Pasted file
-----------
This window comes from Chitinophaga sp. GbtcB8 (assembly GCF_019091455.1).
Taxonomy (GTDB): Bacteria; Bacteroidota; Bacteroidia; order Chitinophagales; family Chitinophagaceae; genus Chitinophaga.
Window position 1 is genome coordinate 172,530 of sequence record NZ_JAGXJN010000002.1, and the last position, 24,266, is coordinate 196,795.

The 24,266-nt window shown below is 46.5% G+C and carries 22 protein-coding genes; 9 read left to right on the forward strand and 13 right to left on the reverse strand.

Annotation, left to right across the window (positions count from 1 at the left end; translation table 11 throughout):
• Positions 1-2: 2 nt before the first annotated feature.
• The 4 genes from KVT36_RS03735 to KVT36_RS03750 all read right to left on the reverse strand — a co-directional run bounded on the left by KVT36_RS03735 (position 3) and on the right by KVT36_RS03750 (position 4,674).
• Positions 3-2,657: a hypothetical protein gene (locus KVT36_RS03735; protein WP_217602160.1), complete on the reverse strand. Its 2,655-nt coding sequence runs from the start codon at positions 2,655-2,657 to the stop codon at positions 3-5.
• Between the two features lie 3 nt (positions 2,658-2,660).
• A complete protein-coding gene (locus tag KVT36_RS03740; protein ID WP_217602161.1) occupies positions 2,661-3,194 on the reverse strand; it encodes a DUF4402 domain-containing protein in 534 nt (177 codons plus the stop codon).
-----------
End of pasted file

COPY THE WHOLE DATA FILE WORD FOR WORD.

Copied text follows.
This window comes from Chitinophaga sp. GbtcB8 (assembly GCF_019091455.1).
Taxonomy (GTDB): Bacteria; Bacteroidota; Bacteroidia; order Chitinophagales; family Chitinophagaceae; genus Chitinophaga.
Window position 1 is genome coordinate 172,530 of sequence record NZ_JAGXJN010000002.1, and the last position, 24,266, is coordinate 196,795.

The 24,266-nt window shown below is 46.5% G+C and carries 22 protein-coding genes; 9 read left to right on the forward strand and 13 right to left on the reverse strand.

Annotation, left to right across the window (positions count from 1 at the left end; translation table 11 throughout):
• Positions 1-2: 2 nt before the first annotated feature.
• The 4 genes from KVT36_RS03735 to KVT36_RS03750 all read right to left on the reverse strand — a co-directional run bounded on the left by KVT36_RS03735 (position 3) and on the right by KVT36_RS03750 (position 4,674).
• Positions 3-2,657: a hypothetical protein gene (locus KVT36_RS03735; protein WP_217602160.1), complete on the reverse strand. Its 2,655-nt coding sequence runs from the start codon at positions 2,655-2,657 to the stop codon at positions 3-5.
• Between the two features lie 3 nt (positions 2,658-2,660).
• A complete protein-coding gene (locus tag KVT36_RS03740; protein ID WP_217602161.1) occupies positions 2,661-3,194 on the reverse strand; it encodes a DUF4402 domain-containing protein in 534 nt (177 codons plus the stop codon).